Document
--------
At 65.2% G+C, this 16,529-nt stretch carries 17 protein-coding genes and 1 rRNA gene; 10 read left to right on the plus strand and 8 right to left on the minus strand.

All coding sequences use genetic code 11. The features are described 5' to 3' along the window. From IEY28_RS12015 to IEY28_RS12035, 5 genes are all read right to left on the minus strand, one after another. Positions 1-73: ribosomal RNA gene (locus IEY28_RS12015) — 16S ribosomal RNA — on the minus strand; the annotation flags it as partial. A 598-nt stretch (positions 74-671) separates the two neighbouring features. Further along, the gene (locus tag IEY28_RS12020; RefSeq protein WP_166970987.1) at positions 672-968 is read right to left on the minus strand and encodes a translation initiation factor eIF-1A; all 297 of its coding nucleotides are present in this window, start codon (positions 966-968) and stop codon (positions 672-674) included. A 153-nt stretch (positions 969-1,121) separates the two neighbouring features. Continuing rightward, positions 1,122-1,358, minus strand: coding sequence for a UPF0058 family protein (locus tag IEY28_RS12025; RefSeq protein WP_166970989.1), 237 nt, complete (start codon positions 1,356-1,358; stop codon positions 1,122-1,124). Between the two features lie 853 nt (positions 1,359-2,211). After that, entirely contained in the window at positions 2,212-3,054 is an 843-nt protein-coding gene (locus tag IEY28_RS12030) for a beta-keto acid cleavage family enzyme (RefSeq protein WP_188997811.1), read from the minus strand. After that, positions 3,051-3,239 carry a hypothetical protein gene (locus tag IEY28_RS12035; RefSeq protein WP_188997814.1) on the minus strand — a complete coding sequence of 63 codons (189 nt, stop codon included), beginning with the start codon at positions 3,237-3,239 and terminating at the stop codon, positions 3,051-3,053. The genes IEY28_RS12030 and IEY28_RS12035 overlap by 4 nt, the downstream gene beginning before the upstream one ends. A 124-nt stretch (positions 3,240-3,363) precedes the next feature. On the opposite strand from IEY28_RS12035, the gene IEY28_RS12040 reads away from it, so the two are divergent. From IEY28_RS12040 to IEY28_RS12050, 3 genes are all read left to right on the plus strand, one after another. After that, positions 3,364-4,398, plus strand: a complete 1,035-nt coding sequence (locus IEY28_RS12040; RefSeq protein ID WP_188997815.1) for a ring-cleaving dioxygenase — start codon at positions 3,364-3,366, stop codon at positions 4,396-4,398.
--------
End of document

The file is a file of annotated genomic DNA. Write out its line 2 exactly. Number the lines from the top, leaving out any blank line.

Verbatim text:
All coding sequences use genetic code 11. The features are described 5' to 3' along the window. From IEY28_RS12015 to IEY28_RS12035, 5 genes are all read right to left on the minus strand, one after another. Positions 1-73: ribosomal RNA gene (locus IEY28_RS12015) — 16S ribosomal RNA — on the minus strand; the annotation flags it as partial. A 598-nt stretch (positions 74-671) separates the two neighbouring features. Further along, the gene (locus tag IEY28_RS12020; RefSeq protein WP_166970987.1) at positions 672-968 is read right to left on the minus strand and encodes a translation initiation factor eIF-1A; all 297 of its coding nucleotides are present in this window, start codon (positions 966-968) and stop codon (positions 672-674) included. A 153-nt stretch (positions 969-1,121) separates the two neighbouring features. Continuing rightward, positions 1,122-1,358, minus strand: coding sequence for a UPF0058 family protein (locus tag IEY28_RS12025; RefSeq protein WP_166970989.1), 237 nt, complete (start codon positions 1,356-1,358; stop codon positions 1,122-1,124). Between the two features lie 853 nt (positions 1,359-2,211). After that, entirely contained in the window at positions 2,212-3,054 is an 843-nt protein-coding gene (locus tag IEY28_RS12030) for a beta-keto acid cleavage family enzyme (RefSeq protein WP_188997811.1), read from the minus strand. After that, positions 3,051-3,239 carry a hypothetical protein gene (locus tag IEY28_RS12035; RefSeq protein WP_188997814.1) on the minus strand — a complete coding sequence of 63 codons (189 nt, stop codon included), beginning with the start codon at positions 3,237-3,239 and terminating at the stop codon, positions 3,051-3,053. The genes IEY28_RS12030 and IEY28_RS12035 overlap by 4 nt, the downstream gene beginning before the upstream one ends. A 124-nt stretch (positions 3,240-3,363) precedes the next feature. On the opposite strand from IEY28_RS12035, the gene IEY28_RS12040 reads away from it, so the two are divergent. From IEY28_RS12040 to IEY28_RS12050, 3 genes are all read left to right on the plus strand, one after another. After that, positions 3,364-4,398, plus strand: a complete 1,035-nt coding sequence (locus IEY28_RS12040; RefSeq protein ID WP_188997815.1) for a ring-cleaving dioxygenase — start codon at positions 3,364-3,366, stop codon at positions 4,396-4,398.